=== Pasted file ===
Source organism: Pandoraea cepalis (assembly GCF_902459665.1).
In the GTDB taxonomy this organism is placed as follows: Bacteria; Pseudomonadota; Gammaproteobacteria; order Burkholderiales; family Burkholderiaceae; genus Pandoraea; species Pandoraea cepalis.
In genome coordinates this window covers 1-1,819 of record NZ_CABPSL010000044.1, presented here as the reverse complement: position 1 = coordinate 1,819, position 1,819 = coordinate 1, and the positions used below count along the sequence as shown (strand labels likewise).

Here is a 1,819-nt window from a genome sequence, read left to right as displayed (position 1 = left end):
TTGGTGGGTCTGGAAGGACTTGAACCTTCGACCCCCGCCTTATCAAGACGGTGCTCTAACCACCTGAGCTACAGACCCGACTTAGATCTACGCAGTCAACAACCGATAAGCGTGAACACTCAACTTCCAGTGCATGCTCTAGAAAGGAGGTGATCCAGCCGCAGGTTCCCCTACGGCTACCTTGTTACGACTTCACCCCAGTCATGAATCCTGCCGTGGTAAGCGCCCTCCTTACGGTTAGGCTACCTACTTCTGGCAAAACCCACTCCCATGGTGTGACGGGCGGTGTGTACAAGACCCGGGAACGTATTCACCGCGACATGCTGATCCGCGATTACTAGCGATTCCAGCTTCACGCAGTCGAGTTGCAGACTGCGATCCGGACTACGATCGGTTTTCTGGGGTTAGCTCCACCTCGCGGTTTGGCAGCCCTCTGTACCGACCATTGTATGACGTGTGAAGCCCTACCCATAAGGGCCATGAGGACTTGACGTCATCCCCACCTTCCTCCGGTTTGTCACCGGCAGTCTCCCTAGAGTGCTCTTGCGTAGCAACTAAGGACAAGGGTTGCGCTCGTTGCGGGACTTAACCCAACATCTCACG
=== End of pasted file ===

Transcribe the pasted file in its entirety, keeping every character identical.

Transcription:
Source organism: Pandoraea cepalis (assembly GCF_902459665.1).
In the GTDB taxonomy this organism is placed as follows: Bacteria; Pseudomonadota; Gammaproteobacteria; order Burkholderiales; family Burkholderiaceae; genus Pandoraea; species Pandoraea cepalis.
In genome coordinates this window covers 1-1,819 of record NZ_CABPSL010000044.1, presented here as the reverse complement: position 1 = coordinate 1,819, position 1,819 = coordinate 1, and the positions used below count along the sequence as shown (strand labels likewise).

Here is a 1,819-nt window from a genome sequence, read left to right as displayed (position 1 = left end):
TTGGTGGGTCTGGAAGGACTTGAACCTTCGACCCCCGCCTTATCAAGACGGTGCTCTAACCACCTGAGCTACAGACCCGACTTAGATCTACGCAGTCAACAACCGATAAGCGTGAACACTCAACTTCCAGTGCATGCTCTAGAAAGGAGGTGATCCAGCCGCAGGTTCCCCTACGGCTACCTTGTTACGACTTCACCCCAGTCATGAATCCTGCCGTGGTAAGCGCCCTCCTTACGGTTAGGCTACCTACTTCTGGCAAAACCCACTCCCATGGTGTGACGGGCGGTGTGTACAAGACCCGGGAACGTATTCACCGCGACATGCTGATCCGCGATTACTAGCGATTCCAGCTTCACGCAGTCGAGTTGCAGACTGCGATCCGGACTACGATCGGTTTTCTGGGGTTAGCTCCACCTCGCGGTTTGGCAGCCCTCTGTACCGACCATTGTATGACGTGTGAAGCCCTACCCATAAGGGCCATGAGGACTTGACGTCATCCCCACCTTCCTCCGGTTTGTCACCGGCAGTCTCCCTAGAGTGCTCTTGCGTAGCAACTAAGGACAAGGGTTGCGCTCGTTGCGGGACTTAACCCAACATCTCACG